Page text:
One of the first things I do at the start of every move is box up the contents of two large bookshelves. They’re the “quick hit” to get the process started and they’re not going to be something I can’t live without for the month or so it’s going to take me to get them unboxed and back into their proper place. As part of my current “ask the blogger” segment, someone asked what the books were and why I’d bothered hauling them around across 10,000 road miles and 15 years. There’s a story there, but I’m not sure it’s a particularly interesting one.
I’ve never counted the exact number of physical books I still have – at 13 boxes I’d guess somewhere in the neighborhood of 175-200. Measured by weight it’s got to be something on the order of 3,729 metric tonnes. Since I’ve loved books since long before the Kindle came along, they’re something I’ve acquired over a lifetime of reading. I’ve purged the collection before many moves and seem to have it down to a core group that I just can’t bring myself to part with. They’re mostly biographies and histories – covering everything from Cicero to the Iraq War. There’s a much smaller mix of historical fiction and the occasional “classic” a la Moby Dick, A Tale of Two Cities, and 1984.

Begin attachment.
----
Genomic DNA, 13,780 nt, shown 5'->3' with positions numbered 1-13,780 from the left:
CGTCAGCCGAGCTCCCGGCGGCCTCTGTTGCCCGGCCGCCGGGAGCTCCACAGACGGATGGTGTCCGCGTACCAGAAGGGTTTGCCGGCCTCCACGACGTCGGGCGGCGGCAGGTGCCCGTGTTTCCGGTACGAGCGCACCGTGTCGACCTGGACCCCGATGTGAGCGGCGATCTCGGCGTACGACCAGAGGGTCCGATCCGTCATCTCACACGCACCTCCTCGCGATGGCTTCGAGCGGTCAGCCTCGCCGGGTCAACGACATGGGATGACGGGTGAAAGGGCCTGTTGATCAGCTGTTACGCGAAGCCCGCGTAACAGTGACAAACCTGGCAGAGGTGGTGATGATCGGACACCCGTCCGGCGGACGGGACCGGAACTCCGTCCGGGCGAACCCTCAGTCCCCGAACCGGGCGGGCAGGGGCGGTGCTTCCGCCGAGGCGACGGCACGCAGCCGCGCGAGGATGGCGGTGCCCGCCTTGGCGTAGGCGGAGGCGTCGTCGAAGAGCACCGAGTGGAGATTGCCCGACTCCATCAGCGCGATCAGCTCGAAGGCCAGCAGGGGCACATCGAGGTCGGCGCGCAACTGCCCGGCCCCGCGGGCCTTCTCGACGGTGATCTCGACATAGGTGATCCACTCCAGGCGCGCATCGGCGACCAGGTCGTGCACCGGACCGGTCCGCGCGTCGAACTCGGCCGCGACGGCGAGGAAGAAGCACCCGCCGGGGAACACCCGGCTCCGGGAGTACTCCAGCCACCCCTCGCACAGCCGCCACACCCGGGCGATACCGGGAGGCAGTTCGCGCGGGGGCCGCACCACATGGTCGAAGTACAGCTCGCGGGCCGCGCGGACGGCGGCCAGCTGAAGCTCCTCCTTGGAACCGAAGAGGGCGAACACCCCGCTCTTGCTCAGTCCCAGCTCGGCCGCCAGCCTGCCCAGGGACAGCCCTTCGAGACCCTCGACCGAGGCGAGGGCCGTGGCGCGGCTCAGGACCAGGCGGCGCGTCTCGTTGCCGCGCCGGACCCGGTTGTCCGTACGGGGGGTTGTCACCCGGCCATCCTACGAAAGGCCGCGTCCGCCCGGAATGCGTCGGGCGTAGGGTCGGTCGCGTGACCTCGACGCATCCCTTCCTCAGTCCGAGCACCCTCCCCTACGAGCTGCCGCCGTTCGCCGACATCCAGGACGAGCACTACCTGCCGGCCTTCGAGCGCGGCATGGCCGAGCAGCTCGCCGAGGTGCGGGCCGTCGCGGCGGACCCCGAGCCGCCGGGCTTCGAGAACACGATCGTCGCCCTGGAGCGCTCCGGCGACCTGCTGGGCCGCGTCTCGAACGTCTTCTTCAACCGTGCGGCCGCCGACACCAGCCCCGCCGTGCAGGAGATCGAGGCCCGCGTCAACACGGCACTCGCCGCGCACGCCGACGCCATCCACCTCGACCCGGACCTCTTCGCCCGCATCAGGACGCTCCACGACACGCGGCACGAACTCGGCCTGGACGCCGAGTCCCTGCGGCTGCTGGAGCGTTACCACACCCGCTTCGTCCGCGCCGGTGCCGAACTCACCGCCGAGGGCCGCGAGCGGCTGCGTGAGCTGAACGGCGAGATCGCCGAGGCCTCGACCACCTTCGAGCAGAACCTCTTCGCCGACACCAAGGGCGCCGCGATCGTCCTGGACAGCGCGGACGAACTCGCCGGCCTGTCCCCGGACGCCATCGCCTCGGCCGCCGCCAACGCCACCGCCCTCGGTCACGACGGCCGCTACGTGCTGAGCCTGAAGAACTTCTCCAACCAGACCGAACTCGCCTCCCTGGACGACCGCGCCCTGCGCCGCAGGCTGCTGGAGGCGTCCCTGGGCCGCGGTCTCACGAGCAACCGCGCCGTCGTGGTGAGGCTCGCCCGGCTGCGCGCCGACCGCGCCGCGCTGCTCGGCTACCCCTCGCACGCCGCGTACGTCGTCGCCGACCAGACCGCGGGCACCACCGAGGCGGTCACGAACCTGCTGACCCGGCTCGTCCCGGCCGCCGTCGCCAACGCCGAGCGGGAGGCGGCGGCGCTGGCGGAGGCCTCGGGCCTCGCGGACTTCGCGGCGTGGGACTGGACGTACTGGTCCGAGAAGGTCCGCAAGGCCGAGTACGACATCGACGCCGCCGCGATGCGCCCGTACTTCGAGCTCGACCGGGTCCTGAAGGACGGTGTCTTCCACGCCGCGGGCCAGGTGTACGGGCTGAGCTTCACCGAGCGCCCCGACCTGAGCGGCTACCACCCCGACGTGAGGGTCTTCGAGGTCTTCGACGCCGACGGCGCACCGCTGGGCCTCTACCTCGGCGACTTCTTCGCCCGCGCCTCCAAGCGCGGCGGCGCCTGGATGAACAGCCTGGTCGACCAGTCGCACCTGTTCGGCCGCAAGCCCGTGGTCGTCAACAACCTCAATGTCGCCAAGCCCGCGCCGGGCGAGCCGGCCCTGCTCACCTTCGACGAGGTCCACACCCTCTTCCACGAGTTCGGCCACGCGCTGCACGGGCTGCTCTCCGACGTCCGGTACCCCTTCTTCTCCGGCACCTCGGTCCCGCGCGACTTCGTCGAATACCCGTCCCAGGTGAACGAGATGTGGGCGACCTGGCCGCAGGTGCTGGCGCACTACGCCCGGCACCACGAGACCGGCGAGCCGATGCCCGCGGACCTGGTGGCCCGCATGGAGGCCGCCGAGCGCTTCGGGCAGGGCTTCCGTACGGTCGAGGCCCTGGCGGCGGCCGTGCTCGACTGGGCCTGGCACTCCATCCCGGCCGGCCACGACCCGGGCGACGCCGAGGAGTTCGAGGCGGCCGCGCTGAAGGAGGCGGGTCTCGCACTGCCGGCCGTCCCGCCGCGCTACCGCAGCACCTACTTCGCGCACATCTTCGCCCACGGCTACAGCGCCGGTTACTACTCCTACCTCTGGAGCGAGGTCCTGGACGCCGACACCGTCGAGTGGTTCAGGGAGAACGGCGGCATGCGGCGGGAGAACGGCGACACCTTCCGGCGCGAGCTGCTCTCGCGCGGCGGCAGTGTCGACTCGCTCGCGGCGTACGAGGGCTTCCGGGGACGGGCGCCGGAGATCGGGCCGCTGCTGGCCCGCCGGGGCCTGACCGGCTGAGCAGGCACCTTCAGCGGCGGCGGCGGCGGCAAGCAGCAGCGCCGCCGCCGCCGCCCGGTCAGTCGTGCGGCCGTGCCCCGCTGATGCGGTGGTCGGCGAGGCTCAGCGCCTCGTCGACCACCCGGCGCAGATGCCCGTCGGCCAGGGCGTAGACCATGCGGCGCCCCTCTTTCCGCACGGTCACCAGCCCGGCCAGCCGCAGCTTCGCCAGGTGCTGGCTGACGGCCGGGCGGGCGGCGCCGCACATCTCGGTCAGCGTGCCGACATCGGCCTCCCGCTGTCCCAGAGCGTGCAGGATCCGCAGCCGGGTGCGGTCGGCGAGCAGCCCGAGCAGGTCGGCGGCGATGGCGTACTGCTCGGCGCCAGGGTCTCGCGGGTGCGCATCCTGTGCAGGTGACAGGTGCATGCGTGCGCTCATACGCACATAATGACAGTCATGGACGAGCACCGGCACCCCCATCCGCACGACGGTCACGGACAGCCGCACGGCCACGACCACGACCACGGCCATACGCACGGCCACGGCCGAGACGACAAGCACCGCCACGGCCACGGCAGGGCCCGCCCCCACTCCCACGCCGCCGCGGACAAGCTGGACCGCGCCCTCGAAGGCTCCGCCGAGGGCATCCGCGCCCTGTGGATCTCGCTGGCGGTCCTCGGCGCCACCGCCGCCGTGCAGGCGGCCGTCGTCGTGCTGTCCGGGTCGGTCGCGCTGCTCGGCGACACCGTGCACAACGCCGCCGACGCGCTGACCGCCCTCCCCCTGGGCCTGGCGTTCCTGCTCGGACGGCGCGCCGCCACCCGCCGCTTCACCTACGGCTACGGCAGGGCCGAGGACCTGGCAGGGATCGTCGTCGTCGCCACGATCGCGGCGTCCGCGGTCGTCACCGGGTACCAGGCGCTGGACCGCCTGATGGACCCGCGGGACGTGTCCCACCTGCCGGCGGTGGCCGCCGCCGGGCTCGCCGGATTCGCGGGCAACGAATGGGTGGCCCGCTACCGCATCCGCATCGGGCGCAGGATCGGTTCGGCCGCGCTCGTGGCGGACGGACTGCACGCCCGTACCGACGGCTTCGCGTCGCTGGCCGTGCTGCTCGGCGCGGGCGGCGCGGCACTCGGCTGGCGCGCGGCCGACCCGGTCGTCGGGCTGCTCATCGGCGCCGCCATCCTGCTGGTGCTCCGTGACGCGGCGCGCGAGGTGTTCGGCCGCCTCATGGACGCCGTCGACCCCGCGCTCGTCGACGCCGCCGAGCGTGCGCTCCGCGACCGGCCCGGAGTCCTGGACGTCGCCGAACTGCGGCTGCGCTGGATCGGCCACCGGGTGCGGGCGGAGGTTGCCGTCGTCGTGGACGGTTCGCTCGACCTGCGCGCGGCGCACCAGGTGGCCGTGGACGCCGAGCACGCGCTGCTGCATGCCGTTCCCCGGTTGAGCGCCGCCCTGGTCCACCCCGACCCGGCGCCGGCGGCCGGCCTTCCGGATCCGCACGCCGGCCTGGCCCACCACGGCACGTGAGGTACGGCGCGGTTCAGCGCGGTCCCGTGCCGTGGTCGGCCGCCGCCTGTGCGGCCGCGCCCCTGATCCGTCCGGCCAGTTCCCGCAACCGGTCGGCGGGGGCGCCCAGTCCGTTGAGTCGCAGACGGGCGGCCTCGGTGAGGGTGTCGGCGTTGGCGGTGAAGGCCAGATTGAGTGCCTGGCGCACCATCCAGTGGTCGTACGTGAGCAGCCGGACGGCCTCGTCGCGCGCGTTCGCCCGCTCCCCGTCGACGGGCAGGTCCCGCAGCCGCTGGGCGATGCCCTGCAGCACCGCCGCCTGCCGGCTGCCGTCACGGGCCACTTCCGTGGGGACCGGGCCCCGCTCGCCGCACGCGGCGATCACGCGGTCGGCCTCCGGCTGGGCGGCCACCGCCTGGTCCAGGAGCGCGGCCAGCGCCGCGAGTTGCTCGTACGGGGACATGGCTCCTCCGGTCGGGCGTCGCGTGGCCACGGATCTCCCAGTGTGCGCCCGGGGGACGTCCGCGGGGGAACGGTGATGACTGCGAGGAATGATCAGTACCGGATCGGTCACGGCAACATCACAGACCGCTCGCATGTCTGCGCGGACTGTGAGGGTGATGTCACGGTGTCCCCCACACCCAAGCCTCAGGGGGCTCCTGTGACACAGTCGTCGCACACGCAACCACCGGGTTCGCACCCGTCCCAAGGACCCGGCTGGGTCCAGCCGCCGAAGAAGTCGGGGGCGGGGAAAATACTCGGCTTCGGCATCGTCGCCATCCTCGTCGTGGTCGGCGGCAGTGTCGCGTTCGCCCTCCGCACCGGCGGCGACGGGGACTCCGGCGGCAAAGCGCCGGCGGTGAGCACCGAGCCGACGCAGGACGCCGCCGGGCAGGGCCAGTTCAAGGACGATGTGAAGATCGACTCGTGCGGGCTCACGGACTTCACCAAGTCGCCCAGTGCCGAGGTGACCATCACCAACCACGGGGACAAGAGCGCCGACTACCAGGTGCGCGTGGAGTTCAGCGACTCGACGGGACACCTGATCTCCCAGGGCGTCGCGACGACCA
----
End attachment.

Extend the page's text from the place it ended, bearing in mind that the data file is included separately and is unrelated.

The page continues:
As someone pointed out there are these buildings called libraries where large volumes of books live permenantly. Theoretically I should love libraries, but I’ve always had a hard time with the idea of giving a book back once I was done with it, especially the once I’ve found interesting or meaningful. The habit has gotten easier since the rise of the e-reader, but that doesn’t do anything about the stack of bound paper I already have.
I have a tendency to hold on to them for the usual reasons – maybe I’ll need to reference them some day (which I actually have done for more than a few blog posts and while I was working on my last short story). In all likelihood I know the only time most titles will ever leave the shelf is the next time I move. Still, I like the idea of having them. I like the way they look on the shelf. I like the way a room full of books smells. I like the way they feel in my hand.
Plus there’s the one I never talk about – the fact that the furniture has changed, the clothes of changed, the critters I have around change, the locations change, but the books stay the same. Maybe they’re the touchstone; the hearth at the center of what whatever house I happen to be in whenever I get where I’m going.